The percentage of 35S activity measured in the homogenate that was recovered in the gels was calculated to gain a better understanding of the tissue accumulation and association with the protein fraction. The percentage of liver homogenate 35S activity that was recovered in the gel increased more than 3-fold between days 2 and 8 of dosing (Figure 1). The serum proteins had a comparable increase in the percentage of homogenate 35S that was recovered in the gel. The increase in percentage recovery between days 2 and 8 was less for the blood cell fraction and small intestine but both were significant (p < 0.05). In contrast, the percentage of homogenate 35S that was recovered in the gels for the skeletal muscle remained stable at 11%.

4. Discussion

The present findings corroborate reports that providing a supplement of 35S labeled MSM results in the rapid distribution of radioactivity throughout various tissues. Studies of pharmacodynamics and tissue distribution of 35S reveal a rapid decline of the 35S after a single dose of MSM with the majority of the dose eliminated within 24 h and nearly 90% by 120 h, mainly via the urine [12,14], with more than 80% of the administered MSM having been metabolized before elimination in the urine [15]. The 8 h half-life of ingested inorganic sulfate is indicative of a similar rapid clearance [16] and is consistent with the regulation of a steady state pool of sulfate [17]. The present study provides novel findings for rapid carrier-independent, unsaturable intestinal absorption of MSM and how with chronic administration there is an increasing association of the sulfur moiety with proteins, which is consistent with how chronic feeding of MSM results in tissue retention [18].
The rapid absorption of tracer MSM by intact segments of small intestine in the presence or absence of 50 mmol unlabeled MSM indicates there is lack of competition for carriers and explains the rapid and efficient absorption in vivo [14]. The ability of MSM to passively diffuse across cell membranes is consistent with the ability to cross the blood-brain barrier [11]. In contrast, absorption of inorganic sulfate is mediated by the sodium co-transporter NaSi-1 and possibly others [17], imposing a rate-limiting step that does not apply to absorption of MSM. The capacity of the small intestine to absorb MSM greatly exceeds absorption of inorganic sulfur [19]. The resulting high MSM absorptive capacity limits availability to the bacteria in the distal small intestine and colon and contributes to the majority of 35S elimination via the urine, not the feces.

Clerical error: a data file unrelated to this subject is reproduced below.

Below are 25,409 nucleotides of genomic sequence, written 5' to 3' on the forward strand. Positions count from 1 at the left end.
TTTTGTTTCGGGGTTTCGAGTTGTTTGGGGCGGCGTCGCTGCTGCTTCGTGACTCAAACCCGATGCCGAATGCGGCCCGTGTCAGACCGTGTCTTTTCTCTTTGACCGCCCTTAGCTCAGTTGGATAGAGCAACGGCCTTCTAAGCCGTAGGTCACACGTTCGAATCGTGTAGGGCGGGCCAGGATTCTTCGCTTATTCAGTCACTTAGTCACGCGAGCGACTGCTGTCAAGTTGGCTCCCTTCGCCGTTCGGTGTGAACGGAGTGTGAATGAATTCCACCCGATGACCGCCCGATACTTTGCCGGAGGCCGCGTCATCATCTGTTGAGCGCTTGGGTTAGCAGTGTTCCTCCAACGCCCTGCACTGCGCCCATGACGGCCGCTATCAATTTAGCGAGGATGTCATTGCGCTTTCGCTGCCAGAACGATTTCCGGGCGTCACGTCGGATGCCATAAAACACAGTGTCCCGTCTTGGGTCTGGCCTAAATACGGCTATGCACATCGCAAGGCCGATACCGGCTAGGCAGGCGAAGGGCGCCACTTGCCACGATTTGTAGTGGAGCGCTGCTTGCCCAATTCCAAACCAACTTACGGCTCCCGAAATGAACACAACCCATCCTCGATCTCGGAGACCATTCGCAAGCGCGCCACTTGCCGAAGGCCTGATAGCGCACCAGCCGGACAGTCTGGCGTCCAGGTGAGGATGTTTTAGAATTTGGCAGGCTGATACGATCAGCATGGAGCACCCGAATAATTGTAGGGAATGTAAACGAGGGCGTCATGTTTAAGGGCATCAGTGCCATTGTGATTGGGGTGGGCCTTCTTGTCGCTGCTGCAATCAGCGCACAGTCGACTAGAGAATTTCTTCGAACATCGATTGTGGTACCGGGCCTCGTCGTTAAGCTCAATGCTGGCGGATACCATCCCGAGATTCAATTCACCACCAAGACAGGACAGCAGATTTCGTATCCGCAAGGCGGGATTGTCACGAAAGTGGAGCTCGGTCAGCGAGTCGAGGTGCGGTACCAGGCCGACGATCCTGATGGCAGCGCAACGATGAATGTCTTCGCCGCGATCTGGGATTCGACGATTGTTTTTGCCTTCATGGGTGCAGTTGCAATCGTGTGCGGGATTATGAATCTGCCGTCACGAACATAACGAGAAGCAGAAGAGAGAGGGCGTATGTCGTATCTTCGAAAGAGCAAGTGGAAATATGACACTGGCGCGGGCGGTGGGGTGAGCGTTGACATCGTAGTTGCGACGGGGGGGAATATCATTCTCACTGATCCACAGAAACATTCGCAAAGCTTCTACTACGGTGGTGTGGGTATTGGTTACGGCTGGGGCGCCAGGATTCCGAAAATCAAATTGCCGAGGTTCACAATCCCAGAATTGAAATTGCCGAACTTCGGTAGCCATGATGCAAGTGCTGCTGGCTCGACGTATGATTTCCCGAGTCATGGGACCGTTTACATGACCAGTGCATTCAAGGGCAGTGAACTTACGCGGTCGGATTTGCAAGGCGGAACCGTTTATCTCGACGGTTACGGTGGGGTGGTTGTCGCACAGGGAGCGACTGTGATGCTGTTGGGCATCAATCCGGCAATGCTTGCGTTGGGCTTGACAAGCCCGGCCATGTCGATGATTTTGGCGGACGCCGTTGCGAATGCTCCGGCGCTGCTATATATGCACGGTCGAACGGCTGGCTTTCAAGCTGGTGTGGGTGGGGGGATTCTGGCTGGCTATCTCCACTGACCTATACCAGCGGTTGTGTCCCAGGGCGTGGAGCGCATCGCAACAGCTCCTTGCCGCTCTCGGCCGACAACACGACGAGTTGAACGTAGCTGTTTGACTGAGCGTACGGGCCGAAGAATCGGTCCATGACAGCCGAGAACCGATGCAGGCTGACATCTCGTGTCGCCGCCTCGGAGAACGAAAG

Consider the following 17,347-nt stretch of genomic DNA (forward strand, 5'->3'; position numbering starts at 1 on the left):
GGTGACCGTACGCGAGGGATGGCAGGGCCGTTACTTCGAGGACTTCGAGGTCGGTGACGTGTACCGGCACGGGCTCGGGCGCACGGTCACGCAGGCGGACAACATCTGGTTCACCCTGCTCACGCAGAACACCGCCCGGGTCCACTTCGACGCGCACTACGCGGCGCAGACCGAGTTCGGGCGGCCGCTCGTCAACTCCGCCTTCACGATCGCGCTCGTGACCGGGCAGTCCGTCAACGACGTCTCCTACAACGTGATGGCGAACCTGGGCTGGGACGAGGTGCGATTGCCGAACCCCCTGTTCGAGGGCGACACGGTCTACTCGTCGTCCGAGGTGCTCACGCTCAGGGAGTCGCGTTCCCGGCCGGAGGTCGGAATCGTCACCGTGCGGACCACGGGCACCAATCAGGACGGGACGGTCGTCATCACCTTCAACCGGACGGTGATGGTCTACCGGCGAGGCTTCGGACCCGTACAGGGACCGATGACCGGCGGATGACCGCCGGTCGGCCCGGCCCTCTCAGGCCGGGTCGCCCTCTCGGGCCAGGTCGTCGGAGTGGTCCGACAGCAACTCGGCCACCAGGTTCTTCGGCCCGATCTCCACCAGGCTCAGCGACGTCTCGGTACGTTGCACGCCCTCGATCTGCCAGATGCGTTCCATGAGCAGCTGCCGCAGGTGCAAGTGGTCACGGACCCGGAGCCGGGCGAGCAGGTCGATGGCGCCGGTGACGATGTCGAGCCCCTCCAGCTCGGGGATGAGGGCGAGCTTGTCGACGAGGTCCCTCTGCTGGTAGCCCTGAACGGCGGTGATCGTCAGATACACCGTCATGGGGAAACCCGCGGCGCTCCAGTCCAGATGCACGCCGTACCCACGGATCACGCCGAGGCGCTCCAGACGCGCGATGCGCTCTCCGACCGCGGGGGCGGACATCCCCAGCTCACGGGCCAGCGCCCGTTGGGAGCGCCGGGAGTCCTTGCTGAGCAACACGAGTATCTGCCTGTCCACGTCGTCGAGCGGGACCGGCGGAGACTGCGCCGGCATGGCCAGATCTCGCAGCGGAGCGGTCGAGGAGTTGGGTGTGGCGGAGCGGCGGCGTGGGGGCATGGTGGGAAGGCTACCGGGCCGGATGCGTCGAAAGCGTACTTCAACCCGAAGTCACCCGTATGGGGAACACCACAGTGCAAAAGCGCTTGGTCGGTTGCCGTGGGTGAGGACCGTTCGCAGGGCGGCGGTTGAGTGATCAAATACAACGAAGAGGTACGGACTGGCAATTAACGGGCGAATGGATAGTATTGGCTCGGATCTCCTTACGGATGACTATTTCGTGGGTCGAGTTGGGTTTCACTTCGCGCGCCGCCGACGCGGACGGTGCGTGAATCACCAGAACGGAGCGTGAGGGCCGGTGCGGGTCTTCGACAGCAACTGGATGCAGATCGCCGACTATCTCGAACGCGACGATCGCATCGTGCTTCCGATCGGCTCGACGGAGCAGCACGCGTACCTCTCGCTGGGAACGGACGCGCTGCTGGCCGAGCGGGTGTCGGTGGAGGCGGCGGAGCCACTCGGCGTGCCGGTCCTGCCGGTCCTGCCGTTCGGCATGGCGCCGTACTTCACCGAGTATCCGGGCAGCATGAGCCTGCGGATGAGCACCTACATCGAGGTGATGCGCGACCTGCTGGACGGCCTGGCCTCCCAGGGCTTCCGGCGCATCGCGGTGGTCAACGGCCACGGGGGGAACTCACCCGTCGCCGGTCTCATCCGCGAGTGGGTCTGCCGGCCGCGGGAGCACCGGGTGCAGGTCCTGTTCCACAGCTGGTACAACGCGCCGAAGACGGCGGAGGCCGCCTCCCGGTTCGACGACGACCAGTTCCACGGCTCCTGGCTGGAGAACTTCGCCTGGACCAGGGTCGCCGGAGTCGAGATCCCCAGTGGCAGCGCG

The chronic provision of labeled MSM over 8 days did not result in an obvious increase in the radioactivity in the homogenates prepared from the tissues examined between days 2 and 8, implying chronic administration results in steady state levels of 35S in tissues. The slightly higher radioactivity associated with the tissue homogenates at day 5 was attributed to the collection of the tissues at 18 h after the previous dose rather than 24 h as at days 2 and 8. The high aqueous solubility of MSM allows for rapid, widespread and labile tissue distribution in the extracellular and cellular fluid. These same characteristics contribute to the rapid decline in the tissues after a single dose and why collection of tissues 6 h earlier would result in higher 35S activities. Although quantitative recovery of the 35S in the tissues and bedding was not done, based on previous studies, 80–90% of the administered dose would have been eliminated by 18–24 h after the last dose.
In contrast to the homogenates, for some tissues the proteins that were isolated by gel electrophoresis did exhibit increased accumulation of 35S between days 2 and 8 of administration. Although the specific proteins that accumulated the labeled sulfur were not identified, the increase in 35S provides evidence that the sulfur moiety of MSM can become associated with proteins. It is also unknown if the increasing activity in the proteins was due to incorporation of 35S-labeled methionine or cysteine or by posttranslational sulfation of proteins using 35S.
Methionine is an obligate essential amino acid and there is no known pathway of de novo synthesis for mice and other mammals. Since cysteine is derived from methionine, de novo synthesis by mice and mammals is unknown. Therefore, association of 35S with either methionine or cysteine would require a pathway of synthesis involving microbial metabolism. There is a complex dynamic of the co-metabolism of MSM by the microbiome and the host [20]. The bacteria in the cecum of mice and rats play an important role in nutrition. Cecal bacteria metabolize undigested feed ingredients including sulfur amino acids and host secretions, such as mucins, enzymes and sloughed cells and convert to proteins and other macro and micronutrients. Mice and rats are coprophagous and consumption of the soft stools that are produced by the cecum provide additional protein that can be digested and the constituent amino acids made available for protein synthesis [21], including synthesized sulfur amino acids [22]. This pathway is validated by the incorporation of 35S from MSM into the methionine isolated from plasma proteins [12]. However, because MSM is rapidly absorbed by the small intestine, the amount of MSM and labeled sulfate directly available to the bacteria is likely limited. Instead, if 35S from MSM is incorporated into the mucins that are secreted by the intestine [23], this would provide an alternative mechanism whereby the 35S would be available to the bacteria.